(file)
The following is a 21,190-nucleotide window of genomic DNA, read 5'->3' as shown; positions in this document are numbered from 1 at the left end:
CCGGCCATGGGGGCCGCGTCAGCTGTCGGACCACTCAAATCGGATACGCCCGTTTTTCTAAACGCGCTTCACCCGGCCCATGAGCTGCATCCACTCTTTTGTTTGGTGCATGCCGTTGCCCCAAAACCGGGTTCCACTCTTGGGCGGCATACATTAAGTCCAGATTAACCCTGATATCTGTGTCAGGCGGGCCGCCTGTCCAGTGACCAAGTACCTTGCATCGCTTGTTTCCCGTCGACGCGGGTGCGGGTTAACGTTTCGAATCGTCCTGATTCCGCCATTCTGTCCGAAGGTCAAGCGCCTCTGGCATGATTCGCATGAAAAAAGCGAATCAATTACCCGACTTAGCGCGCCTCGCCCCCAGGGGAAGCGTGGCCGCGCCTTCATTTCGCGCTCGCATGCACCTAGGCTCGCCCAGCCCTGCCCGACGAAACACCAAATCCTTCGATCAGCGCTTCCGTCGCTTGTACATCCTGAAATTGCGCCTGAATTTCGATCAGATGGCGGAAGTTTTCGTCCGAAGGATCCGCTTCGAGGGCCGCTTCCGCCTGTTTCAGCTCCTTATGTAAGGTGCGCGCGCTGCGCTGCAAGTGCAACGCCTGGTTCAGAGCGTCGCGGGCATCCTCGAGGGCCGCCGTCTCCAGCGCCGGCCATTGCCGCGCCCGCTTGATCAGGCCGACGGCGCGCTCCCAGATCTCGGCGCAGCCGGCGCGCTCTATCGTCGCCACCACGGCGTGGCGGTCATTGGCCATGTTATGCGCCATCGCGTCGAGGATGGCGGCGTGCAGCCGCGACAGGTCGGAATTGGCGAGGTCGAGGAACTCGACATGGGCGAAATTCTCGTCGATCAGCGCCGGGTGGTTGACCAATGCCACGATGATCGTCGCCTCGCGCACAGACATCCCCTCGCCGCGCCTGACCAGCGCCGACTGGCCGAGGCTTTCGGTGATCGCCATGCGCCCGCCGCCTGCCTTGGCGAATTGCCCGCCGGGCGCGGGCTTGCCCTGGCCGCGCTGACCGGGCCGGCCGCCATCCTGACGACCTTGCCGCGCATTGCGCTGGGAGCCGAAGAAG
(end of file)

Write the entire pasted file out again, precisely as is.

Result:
The following is a 21,190-nucleotide window of genomic DNA, read 5'->3' as shown; positions in this document are numbered from 1 at the left end:
CCGGCCATGGGGGCCGCGTCAGCTGTCGGACCACTCAAATCGGATACGCCCGTTTTTCTAAACGCGCTTCACCCGGCCCATGAGCTGCATCCACTCTTTTGTTTGGTGCATGCCGTTGCCCCAAAACCGGGTTCCACTCTTGGGCGGCATACATTAAGTCCAGATTAACCCTGATATCTGTGTCAGGCGGGCCGCCTGTCCAGTGACCAAGTACCTTGCATCGCTTGTTTCCCGTCGACGCGGGTGCGGGTTAACGTTTCGAATCGTCCTGATTCCGCCATTCTGTCCGAAGGTCAAGCGCCTCTGGCATGATTCGCATGAAAAAAGCGAATCAATTACCCGACTTAGCGCGCCTCGCCCCCAGGGGAAGCGTGGCCGCGCCTTCATTTCGCGCTCGCATGCACCTAGGCTCGCCCAGCCCTGCCCGACGAAACACCAAATCCTTCGATCAGCGCTTCCGTCGCTTGTACATCCTGAAATTGCGCCTGAATTTCGATCAGATGGCGGAAGTTTTCGTCCGAAGGATCCGCTTCGAGGGCCGCTTCCGCCTGTTTCAGCTCCTTATGTAAGGTGCGCGCGCTGCGCTGCAAGTGCAACGCCTGGTTCAGAGCGTCGCGGGCATCCTCGAGGGCCGCCGTCTCCAGCGCCGGCCATTGCCGCGCCCGCTTGATCAGGCCGACGGCGCGCTCCCAGATCTCGGCGCAGCCGGCGCGCTCTATCGTCGCCACCACGGCGTGGCGGTCATTGGCCATGTTATGCGCCATCGCGTCGAGGATGGCGGCGTGCAGCCGCGACAGGTCGGAATTGGCGAGGTCGAGGAACTCGACATGGGCGAAATTCTCGTCGATCAGCGCCGGGTGGTTGACCAATGCCACGATGATCGTCGCCTCGCGCACAGACATCCCCTCGCCGCGCCTGACCAGCGCCGACTGGCCGAGGCTTTCGGTGATCGCCATGCGCCCGCCGCCTGCCTTGGCGAATTGCCCGCCGGGCGCGGGCTTGCCCTGGCCGCGCTGACCGGGCCGGCCGCCATCCTGACGACCTTGCCGCGCATTGCGCTGGGAGCCGAAGAAG